Now these are cool. Not only do you name and group the bulbs as best fits your use case, but they are so controllable. Don’t have a dimmer on all your lights? No problem! With smart bulbs you now have a dimmer on every single bulb. Want to geofence your location so that the lights turn off and on whenever you leave and arrive home? Done. Want the lights to react around your house to … pretty much any external stimulus? As long as you have the requisite input (be it a motion sensor, temperature sensor, or weather reading service on your phone) you can tell them to do just about anything.
The best part is they can be integrated with Alexa and Google Home, and that brings me back to Alexa vs Google.
Simply put, Alexa does it better. The integration within the app is more logical and gives more control with Alexa. Voice-command wise they are about the same, but whereas I can say “Alexa, turn on the lights in the living room”, Alexa replies “Okay” and does it, with Google I have to say “Hey (or OK) Google, turn on the lights in the living room”. Google replies “OK, turning on four lights”.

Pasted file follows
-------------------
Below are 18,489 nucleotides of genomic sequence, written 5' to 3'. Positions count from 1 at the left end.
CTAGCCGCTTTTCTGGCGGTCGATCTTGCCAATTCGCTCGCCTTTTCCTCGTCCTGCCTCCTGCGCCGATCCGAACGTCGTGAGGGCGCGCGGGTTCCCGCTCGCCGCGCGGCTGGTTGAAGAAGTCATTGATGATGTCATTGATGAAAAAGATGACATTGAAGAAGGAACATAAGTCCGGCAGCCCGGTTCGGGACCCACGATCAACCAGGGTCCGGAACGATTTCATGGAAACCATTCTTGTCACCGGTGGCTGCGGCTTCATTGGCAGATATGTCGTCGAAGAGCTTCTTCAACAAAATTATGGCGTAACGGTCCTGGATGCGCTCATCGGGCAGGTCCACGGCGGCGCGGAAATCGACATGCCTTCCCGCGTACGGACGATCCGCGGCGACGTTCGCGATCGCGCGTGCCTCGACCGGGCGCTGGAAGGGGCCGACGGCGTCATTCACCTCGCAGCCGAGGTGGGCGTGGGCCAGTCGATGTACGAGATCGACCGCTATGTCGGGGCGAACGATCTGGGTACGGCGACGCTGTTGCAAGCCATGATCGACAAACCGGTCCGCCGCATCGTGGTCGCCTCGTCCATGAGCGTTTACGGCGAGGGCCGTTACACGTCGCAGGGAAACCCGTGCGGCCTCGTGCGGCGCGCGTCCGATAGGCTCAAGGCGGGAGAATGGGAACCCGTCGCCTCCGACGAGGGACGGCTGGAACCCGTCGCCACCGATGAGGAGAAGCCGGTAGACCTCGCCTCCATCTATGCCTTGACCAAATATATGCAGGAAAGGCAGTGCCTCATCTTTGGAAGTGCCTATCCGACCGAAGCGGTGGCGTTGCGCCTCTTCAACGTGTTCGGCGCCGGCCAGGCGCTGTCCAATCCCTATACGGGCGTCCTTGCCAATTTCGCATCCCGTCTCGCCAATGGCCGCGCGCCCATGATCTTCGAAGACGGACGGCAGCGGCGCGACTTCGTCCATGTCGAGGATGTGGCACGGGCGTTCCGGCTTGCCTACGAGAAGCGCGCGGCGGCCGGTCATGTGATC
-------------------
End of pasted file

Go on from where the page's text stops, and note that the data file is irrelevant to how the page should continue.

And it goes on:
Fourteen total syllables plays nineteen or twenty. It sounds like a small thing, but if you’re doing this regularly, talking to Alexa is just simpler and more natural than talking to Google, and her responses are far more succinct. You might think it’s a good thing to get full feedback about what Google is doing but really, after hearing it once and confirming that it does what you asked, do you really need to hear it every time?
It’d be like requesting something from a colleague at work and having them repeat the request back to you every time. Weird.
I’ve ended up plugging the Dot back in in our study – the Homes are in the lounge and the bedroom. Oh that’s the other thing – Alexa units can tell which one you’re speaking to, Google can’t. So in a relatively small space (i.e. our apartment) you often get them both going off when you say ‘OK Google’.
If I could return them and get more Echos I would, but Best Buy’s restocking fees mean I’d end up swallowing a chunk of that cost. I might see if I can find a buyer at work for them.
So, all of that was very ramble-y, but that’s our Smart Home adventure so far. The applications are somewhat limited in a rented apartment, but I can see how, in a house or in a fully-owned property, you could really do some cool stuff with it.